But it is primarily the restaurant’s surroundings and ambience that make it a superb place to eat.
The Wallace Collection lies just off Oxford Street and was originally the London pad of the Dukes of Manchester and later the French Embassy. It is now an art museum, displaying the Wallace family’s private collection of 16th to 19th-Century French paintings, porcelain and furniture.
Located in what used to be an open-air courtyard garden, Café Bagatelle is now under a glass roof set around an indoor fountain. Unlike many restaurants, Café Bagatelle’s waiting staff have learned that neither obsequious service nor Prussian efficiency are the key to a pleasant dining experience.
So you are not pressed to order, and waiters are happy to let you have a half-hour break between courses.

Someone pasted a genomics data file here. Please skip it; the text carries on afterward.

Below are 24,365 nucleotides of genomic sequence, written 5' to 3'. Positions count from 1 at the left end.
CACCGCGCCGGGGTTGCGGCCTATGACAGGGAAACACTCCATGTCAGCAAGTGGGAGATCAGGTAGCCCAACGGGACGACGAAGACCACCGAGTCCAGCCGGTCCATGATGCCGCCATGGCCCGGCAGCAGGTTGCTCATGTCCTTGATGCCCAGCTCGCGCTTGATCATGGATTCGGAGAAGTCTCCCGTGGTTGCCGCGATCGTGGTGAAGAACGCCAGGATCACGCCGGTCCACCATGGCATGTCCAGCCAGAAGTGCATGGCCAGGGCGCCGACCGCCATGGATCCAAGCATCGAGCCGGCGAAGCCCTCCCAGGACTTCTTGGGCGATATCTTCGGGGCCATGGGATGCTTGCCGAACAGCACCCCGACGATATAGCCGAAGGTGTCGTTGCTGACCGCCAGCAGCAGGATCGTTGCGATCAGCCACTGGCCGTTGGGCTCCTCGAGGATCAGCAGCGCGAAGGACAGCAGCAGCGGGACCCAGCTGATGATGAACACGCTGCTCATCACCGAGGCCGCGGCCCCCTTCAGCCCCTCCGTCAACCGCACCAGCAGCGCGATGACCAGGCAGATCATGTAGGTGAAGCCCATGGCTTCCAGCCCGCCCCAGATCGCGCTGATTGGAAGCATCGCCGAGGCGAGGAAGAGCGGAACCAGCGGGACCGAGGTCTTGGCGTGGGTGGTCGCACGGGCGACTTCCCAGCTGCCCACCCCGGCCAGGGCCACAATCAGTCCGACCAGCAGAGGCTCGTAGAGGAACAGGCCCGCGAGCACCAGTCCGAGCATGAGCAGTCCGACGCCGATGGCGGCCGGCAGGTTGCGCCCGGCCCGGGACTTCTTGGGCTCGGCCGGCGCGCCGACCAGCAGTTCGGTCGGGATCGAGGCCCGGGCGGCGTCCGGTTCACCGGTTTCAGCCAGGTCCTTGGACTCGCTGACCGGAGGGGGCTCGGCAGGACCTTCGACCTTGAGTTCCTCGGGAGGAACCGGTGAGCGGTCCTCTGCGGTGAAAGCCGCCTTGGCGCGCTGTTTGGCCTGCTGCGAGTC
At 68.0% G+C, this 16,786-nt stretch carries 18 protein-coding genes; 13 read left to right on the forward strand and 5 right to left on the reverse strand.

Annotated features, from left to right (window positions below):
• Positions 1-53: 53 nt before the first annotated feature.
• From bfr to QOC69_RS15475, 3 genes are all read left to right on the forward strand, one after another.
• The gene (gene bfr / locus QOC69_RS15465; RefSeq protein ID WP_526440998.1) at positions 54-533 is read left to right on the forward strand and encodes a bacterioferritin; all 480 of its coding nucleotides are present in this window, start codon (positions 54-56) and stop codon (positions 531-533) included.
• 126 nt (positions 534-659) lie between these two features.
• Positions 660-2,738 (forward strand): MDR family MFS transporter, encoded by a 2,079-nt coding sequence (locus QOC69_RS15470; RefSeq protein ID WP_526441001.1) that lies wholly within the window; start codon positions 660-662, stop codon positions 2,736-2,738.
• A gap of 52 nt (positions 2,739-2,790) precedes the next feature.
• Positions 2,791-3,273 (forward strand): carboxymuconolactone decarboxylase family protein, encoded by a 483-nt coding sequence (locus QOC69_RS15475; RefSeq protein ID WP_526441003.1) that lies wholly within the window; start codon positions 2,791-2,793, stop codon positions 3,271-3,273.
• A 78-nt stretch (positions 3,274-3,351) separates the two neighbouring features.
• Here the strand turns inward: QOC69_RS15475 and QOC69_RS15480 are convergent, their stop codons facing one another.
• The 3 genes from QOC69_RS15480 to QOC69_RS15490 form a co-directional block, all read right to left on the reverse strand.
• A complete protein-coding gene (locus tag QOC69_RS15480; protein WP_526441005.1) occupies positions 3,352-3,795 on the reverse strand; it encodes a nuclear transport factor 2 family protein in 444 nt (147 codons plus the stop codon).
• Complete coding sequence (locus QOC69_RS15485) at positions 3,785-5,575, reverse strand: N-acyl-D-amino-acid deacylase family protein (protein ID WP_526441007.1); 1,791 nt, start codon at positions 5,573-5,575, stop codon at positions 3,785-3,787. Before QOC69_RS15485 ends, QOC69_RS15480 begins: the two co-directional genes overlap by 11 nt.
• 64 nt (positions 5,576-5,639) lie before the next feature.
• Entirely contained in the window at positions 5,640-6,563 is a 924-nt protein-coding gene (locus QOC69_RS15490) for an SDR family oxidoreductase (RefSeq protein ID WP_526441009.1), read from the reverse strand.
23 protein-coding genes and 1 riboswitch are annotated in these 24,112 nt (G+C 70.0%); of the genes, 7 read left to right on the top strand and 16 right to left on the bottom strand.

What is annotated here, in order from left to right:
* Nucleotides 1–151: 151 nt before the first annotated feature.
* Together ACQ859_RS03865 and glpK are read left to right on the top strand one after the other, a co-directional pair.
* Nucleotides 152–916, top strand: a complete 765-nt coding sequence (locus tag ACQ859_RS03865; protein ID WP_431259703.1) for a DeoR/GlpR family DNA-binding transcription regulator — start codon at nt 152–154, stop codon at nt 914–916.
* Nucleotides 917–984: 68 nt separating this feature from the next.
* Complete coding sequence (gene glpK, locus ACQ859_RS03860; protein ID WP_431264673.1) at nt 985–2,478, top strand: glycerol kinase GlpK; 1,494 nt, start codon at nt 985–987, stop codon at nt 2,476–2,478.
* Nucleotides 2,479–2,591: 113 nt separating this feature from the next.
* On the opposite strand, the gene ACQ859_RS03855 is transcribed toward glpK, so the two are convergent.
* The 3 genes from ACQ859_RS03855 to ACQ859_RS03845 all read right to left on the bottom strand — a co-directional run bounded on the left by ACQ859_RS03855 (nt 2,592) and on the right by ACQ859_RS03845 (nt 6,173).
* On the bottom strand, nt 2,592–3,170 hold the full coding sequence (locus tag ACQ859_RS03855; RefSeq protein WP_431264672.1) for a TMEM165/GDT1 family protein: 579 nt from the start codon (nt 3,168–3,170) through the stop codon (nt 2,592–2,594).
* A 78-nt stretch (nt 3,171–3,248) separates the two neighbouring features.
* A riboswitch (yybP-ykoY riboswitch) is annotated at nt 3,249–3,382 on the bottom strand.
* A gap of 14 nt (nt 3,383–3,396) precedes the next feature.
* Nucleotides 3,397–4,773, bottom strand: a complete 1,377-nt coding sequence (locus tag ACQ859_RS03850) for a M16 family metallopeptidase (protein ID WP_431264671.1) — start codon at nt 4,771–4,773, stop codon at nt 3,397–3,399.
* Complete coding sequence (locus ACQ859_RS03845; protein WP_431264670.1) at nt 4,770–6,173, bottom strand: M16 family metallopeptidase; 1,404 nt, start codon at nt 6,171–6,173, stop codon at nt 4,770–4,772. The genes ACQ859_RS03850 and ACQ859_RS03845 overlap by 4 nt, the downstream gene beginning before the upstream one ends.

As befits the nature of the art collection, the restaurant has a distinctly French bias and is run by the same company that manages restaurants in the Eiffel Tower and the Louvre. Dishes are always light and delicious and the wine list is reasonably priced, again with a heavy French influence.
Unfortunately, Café Bagatelle does not open for dinner so this is a place for a lunch date.